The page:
For example, in India, the Narayana Health system, which includes public-private partnerships, operates on a model where higher fees from wealthier patients subsidise care for poorer patients. This model has allowed the hospital to remain financially viable while treating thousands of patients at low or no cost.

Kenya’s public hospitals, such as KNH and Moi Teaching and Referral Hospital, can expand their private wings and invest in high-quality facilities and services to attract patients who can afford to pay more. This revenue can then subsidise care for the less fortunate.

Taking a cue from the Tanzanian government’s approach, public hospitals can explore commercial real estate ventures. Developing or leasing part of their property for commercial use can generate substantial income.

For instance, the National Health Service in the UK has utilised surplus land and buildings for commercial purposes, creating a new revenue stream without compromising healthcare services. The NHS Property Services reported that as of 2020, its commercial activities contributed approximately £100 million (Sh16.4 billion) annually to the NHS budget.

Kenya’s public hospitals could similarly develop parts of their properties for commercial use, such as office spaces, retail shops or even hotels for medical tourists and visitors. For example, the Nairobi Hospital has successfully leased part of its land for commercial purposes, generating additional income to support its healthcare services.

Kenya has the potential to become a hub for medical tourism, particularly through its larger public hospitals like Kenyatta National Hospital (KNH) and Moi Teaching and Referral Hospital (MTRH). These institutions already have private wings generating income, but further investment in improved facilities and higher standards of care is necessary.

Medical tourism not only brings in foreign exchange but also elevates the standards of local healthcare services. Thailand, for example, generated over $1.5 billion (Sh192.4 billion) in revenue from medical tourism in 2019, with public hospitals like Siriraj Hospital playing a significant role in this sector.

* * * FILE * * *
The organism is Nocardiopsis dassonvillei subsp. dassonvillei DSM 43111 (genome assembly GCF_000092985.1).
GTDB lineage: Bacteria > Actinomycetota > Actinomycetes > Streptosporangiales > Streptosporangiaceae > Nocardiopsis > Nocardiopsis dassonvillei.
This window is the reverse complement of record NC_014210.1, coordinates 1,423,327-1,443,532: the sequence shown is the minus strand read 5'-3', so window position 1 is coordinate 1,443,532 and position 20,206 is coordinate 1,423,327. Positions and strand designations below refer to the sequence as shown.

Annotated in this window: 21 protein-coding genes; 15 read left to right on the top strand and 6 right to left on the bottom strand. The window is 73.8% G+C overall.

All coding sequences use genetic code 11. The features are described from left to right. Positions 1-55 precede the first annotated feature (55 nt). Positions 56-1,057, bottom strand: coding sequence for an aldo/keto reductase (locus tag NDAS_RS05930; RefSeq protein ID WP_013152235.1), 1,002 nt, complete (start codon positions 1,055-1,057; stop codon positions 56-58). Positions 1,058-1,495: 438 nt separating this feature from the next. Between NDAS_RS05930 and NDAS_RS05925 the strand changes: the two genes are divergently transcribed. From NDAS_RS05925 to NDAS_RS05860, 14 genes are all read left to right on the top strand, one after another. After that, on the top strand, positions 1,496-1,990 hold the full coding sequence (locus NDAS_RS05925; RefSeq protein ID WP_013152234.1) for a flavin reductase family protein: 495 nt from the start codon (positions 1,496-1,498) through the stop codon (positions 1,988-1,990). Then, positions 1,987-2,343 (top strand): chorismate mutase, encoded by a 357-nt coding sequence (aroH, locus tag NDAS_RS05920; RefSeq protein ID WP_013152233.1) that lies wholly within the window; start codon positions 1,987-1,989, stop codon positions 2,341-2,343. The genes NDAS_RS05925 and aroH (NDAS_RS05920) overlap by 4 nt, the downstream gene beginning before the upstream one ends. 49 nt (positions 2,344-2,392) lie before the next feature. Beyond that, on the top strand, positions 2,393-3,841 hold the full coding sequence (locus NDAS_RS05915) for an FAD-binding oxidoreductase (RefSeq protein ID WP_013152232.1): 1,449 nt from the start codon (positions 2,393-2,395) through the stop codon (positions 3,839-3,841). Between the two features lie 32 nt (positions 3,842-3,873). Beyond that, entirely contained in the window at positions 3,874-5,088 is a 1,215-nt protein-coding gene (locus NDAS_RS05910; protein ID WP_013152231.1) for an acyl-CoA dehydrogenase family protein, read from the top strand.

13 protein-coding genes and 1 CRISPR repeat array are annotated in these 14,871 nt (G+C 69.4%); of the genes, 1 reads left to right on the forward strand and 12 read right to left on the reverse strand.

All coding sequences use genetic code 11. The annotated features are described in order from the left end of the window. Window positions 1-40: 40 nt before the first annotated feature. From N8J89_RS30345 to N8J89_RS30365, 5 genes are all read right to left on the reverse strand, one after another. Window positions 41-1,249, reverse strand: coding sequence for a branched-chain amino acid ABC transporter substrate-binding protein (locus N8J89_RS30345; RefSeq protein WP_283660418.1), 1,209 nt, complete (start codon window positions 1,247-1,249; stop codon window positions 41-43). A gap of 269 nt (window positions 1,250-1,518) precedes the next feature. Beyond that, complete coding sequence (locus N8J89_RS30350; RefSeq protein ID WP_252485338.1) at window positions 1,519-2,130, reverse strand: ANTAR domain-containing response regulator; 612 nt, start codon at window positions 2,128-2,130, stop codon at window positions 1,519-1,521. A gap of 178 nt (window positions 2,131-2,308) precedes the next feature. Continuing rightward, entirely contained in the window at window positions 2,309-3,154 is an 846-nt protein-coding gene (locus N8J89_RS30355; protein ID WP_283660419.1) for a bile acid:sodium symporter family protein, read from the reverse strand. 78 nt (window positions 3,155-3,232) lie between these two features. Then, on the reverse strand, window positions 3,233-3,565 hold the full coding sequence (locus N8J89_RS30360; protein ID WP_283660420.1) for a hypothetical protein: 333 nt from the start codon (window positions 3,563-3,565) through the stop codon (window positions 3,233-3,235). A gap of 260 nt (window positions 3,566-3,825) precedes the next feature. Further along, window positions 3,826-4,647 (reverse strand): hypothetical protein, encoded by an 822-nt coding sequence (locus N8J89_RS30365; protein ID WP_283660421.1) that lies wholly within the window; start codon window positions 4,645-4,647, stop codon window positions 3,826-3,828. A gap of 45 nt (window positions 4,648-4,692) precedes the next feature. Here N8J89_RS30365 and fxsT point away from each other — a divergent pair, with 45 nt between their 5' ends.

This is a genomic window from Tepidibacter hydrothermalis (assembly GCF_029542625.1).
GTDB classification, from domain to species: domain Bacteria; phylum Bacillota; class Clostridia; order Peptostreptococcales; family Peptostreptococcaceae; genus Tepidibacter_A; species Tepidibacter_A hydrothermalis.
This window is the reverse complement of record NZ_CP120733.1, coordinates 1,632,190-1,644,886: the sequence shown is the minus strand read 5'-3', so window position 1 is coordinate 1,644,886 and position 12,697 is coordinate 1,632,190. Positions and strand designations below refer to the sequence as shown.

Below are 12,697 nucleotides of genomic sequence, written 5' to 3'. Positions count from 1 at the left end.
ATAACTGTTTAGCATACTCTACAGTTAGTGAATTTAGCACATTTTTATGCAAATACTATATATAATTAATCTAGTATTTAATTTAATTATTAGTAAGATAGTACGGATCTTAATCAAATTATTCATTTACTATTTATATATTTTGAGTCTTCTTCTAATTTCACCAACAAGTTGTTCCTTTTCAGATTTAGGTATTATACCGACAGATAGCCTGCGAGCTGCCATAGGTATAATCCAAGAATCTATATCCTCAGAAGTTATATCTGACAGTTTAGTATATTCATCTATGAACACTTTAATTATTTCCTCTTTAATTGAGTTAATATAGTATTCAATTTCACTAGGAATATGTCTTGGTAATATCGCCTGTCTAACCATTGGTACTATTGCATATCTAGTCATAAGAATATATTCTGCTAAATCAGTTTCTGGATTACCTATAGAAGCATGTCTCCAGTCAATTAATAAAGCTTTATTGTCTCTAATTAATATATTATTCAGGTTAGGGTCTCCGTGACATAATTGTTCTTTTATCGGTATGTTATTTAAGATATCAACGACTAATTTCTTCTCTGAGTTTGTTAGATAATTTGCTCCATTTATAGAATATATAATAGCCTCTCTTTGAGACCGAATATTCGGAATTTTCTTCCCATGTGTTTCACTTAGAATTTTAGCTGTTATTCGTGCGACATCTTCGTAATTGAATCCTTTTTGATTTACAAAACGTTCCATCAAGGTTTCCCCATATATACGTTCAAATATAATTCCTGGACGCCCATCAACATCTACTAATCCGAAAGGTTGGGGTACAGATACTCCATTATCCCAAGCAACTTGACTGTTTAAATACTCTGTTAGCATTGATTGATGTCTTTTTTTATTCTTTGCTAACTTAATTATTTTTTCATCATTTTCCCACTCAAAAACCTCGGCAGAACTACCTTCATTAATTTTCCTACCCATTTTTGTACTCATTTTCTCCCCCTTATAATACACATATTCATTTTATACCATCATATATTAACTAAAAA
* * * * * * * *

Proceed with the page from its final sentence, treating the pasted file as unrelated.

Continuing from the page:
For Kenya to attract medical tourists, significant investments are needed to upgrade facilities, train staff and market the country as a destination for affordable, high-quality medical care. Additionally, focusing on niche areas like orthopaedic surgeries, which are already strong in Kenya, could make the country a preferred destination for specific treatments.

The digital revolution offers numerous opportunities for public hospitals to expand their services and generate revenue. Telemedicine and digital health platforms can provide consultations, follow-ups, and even remote diagnostics to patients, both locally and internationally.

By offering subscription-based services or partnering with technology companies, hospitals can tap into new revenue streams while improving accessibility to healthcare. The Apollo Hospitals in India, a mix of public-private partnerships, reported a 20 per cent increase in revenue in 2020 due to the expansion of their telemedicine services.

Kenyan hospitals can develop telemedicine services to reach underserved areas, offering consultations and follow-up care that might otherwise be inaccessible. This not only improves health outcomes but also creates a new revenue stream. For instance, the Ministry of Health’s eHealth strategy can be leveraged to support telemedicine initiatives.

Next week we will look at how to counter the challenges that may arise from the implementation of these solutions in the Kenyan context.

Orthopaedic surgeon and a 2024 Global Surgery Advocacy Fellow